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I have a function $$f(x)=e^{\cos{(x)}}\cos{(\sin{(x)})}$$ that I want to integrate from $0$ to $2\pi$.

Using Mathematica, the indefinite integral evaluates out to be $$\frac{-i\operatorname{Ei}(e^{ix})+i\operatorname{Ei}(e^{-ix})}{2}+C$$ where $\operatorname{Ei}(x)$ is the exponential integral.

When I ask Mathematica the definite integral directly, it gives a $2\pi$, but when I try to use the fundamental theorem of calculus, $$\implies\left.\frac{-i\operatorname{Ei}(e^{ix})+i\operatorname{Ei}(e^{-ix})}{2}\right|^{2\pi}_0=\frac{-i\operatorname{Ei}(e^{2\pi\cdot i})+i\operatorname{Ei}(e^{2\pi\cdot -i})}{2}-\frac{-i\operatorname{Ei}(e^{0i})+i\operatorname{Ei}(e^{-0i})}{2}$$ $$\implies\frac{-i\operatorname{Ei}(1)+i\operatorname{Ei}(1)}{2}-\frac{-i\operatorname{Ei}(1)+i\operatorname{Ei}(1)}{2}=0$$

Why do I get an incorrect value of 0 when I try to use the fundamental theorem of calculus on this integral?

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    $\begingroup$ WolframAlpha's plot of the antiderivative suggests that it is valid only over certain intervals, one example being $(-\pi,\pi)$. Looking at the image, it can be seen that the portion of the graph over $(\pi,2\pi)$ is the negative of the portion over $(0,\pi)$, explaining why your computation evaluates to $0$. $\endgroup$ Oct 26, 2021 at 3:20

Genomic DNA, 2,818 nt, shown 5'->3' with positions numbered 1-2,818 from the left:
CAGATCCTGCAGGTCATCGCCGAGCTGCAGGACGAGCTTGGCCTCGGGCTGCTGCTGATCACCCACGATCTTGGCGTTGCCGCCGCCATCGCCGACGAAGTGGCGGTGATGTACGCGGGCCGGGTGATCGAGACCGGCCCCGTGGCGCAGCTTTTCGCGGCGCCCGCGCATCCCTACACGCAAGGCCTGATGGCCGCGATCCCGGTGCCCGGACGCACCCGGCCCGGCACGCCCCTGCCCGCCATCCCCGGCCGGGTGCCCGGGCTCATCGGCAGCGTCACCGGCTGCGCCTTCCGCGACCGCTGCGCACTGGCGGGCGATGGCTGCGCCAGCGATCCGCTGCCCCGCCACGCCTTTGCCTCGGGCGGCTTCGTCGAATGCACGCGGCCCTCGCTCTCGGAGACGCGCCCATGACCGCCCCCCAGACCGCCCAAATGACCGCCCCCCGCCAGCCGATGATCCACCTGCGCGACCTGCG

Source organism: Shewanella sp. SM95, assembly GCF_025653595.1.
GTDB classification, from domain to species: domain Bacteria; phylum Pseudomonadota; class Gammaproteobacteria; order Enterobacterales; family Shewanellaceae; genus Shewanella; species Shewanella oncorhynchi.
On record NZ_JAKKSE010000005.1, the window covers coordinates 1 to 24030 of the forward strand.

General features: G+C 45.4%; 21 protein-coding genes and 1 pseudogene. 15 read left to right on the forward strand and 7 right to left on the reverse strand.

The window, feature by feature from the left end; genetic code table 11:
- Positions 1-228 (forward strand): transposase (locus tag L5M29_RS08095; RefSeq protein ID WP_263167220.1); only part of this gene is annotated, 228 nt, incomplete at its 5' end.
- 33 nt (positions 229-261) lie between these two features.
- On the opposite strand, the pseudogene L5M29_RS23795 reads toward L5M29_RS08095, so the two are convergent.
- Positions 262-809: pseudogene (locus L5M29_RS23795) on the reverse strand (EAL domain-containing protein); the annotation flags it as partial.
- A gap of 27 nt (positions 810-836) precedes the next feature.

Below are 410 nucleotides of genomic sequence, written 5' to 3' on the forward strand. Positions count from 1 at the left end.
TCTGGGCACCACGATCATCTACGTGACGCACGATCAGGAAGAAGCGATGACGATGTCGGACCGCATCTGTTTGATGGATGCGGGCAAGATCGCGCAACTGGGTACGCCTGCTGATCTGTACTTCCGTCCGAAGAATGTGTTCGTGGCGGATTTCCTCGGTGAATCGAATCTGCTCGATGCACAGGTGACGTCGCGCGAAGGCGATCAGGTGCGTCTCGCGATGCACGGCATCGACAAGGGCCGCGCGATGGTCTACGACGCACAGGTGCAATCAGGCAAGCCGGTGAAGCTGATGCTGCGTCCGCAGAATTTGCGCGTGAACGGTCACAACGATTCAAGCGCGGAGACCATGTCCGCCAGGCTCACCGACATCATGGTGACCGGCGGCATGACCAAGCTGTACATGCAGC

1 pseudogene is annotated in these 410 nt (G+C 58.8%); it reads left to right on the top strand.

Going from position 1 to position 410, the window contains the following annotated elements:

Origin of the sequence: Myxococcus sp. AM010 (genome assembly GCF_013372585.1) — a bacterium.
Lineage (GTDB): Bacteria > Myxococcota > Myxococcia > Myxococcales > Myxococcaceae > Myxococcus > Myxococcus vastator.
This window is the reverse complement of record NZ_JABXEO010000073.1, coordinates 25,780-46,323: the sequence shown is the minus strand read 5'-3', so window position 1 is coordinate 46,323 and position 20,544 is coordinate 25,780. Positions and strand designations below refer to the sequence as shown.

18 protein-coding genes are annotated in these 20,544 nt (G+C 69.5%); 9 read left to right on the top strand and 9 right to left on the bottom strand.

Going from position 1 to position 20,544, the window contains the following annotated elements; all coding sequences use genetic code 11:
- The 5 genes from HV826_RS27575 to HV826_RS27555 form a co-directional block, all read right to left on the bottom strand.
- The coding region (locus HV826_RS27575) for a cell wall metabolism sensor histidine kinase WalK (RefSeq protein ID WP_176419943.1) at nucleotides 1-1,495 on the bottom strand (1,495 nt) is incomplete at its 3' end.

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    $\begingroup$ You are likely falling victim to this problem. Long story short: when using symbolic computing software, don't use antiderivatives to compute definite integrals, unless you are absolutely certain that you are not crossing branch cuts, going around singularities, etc. $\endgroup$
    – march
    Oct 26, 2021 at 4:17
  • $\begingroup$ @AlannRosas But why would the correct answer be $2\pi$ if both areas cancel out? $\endgroup$
    – Max0815
    Oct 26, 2021 at 12:11
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    $\begingroup$ You need to split at singularities of the expression for the antiderivative. If you call the original expression for the antiderivative $F(x)$ then you can get your desired answer as $F(2\pi^-)-F(\pi^+)+F(\pi^-)-F(0)$. $\endgroup$
    – Ian
    Oct 26, 2021 at 12:30
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    $\begingroup$ That doesn't really have anything to do with it being an antiderivative, it is just shorthand for $\lim_{x \to \pi^+} F(x)$. $\endgroup$
    – Ian
    Oct 26, 2021 at 12:46

4 Answers 4

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Graph the alleged antiderivative $(-i\operatorname{Ei}(e^{ix})+i\operatorname{Ei}(e^{-ix}))/{2}$:

graph

The fundamental theorem of calculus is not applicable using this as antiderivative, since this is not a continuous function.